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Under the best of circumstances, attempting to win an argument is fruitless.

As I’ve discussed previously, trying to persuade someone invariably causes measurable stress. Even using data to support your position works against you: The other person twists your facts to support their pre-existing belief.

Evidence-based advisors have encountered this phenomenon when they try to convince others of the merits of indexed investing. How often have you heard responses like these:

Some mutual funds outperform. Why do you assume my broker and I can’t pick them?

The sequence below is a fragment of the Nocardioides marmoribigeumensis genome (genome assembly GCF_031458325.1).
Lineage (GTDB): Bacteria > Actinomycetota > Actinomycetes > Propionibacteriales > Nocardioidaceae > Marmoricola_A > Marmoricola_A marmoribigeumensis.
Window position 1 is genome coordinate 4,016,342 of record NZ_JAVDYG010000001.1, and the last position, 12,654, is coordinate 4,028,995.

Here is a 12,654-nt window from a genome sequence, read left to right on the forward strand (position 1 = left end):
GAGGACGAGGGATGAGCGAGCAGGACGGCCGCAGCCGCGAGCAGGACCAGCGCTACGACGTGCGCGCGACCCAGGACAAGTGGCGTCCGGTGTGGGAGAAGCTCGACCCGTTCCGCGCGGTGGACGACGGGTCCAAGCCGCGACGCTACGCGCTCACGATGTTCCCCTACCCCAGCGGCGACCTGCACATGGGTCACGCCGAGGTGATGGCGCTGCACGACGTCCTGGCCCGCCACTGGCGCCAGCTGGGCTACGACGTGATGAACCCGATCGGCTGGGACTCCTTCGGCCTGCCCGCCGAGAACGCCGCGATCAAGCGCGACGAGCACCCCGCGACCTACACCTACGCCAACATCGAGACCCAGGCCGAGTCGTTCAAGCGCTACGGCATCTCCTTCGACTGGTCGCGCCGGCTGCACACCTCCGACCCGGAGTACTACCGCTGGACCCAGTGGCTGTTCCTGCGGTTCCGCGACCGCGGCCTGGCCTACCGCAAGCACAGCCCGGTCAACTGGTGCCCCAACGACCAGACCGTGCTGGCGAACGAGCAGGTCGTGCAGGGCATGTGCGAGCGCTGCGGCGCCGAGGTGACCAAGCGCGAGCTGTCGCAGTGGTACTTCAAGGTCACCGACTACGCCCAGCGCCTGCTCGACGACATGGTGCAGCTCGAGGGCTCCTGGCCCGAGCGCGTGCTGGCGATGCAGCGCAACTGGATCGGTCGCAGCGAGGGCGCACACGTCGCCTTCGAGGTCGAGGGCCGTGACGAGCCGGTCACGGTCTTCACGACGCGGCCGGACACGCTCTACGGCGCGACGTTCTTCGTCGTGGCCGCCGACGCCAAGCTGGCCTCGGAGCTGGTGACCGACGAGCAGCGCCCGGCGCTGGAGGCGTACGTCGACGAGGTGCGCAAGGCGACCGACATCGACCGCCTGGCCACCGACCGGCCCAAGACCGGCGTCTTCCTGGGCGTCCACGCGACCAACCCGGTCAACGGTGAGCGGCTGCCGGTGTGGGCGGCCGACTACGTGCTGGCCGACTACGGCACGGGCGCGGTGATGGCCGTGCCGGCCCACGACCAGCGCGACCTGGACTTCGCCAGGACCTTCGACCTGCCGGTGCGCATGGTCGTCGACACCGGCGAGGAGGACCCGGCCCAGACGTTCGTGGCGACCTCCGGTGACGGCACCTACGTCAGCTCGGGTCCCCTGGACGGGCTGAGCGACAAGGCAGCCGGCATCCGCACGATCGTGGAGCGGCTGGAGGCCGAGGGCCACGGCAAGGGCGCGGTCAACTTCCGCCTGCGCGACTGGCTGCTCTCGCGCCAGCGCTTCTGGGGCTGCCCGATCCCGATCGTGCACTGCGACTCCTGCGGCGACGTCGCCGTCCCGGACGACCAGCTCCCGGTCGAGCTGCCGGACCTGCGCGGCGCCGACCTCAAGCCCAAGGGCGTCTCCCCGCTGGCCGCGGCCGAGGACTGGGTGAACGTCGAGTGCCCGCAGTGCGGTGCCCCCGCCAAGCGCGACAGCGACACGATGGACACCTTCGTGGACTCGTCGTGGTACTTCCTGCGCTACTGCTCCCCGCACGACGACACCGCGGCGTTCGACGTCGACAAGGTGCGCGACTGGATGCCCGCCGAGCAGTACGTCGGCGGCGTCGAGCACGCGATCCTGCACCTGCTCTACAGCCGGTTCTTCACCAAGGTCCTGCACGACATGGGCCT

What about Warren Buffett?

I want an advisor who knows when to enter and exit the market.

While your chances of winning an argument on any given topic are slim, there’s one situation where it’s non-existent.

That’s when you’re confronted with a high-conflict personality.

Signs of a high-conflict person

Bill Eddy is the president of the High Conflict Institute and an authority on high-conflict personalities. To identify those people, he looks for the following behavior patterns:

  • Preoccupation with blaming others;
  • All-or-nothing thinking and solutions;
  • Unmanaged or intense emotions; and
  • Extreme behavior and/or threats.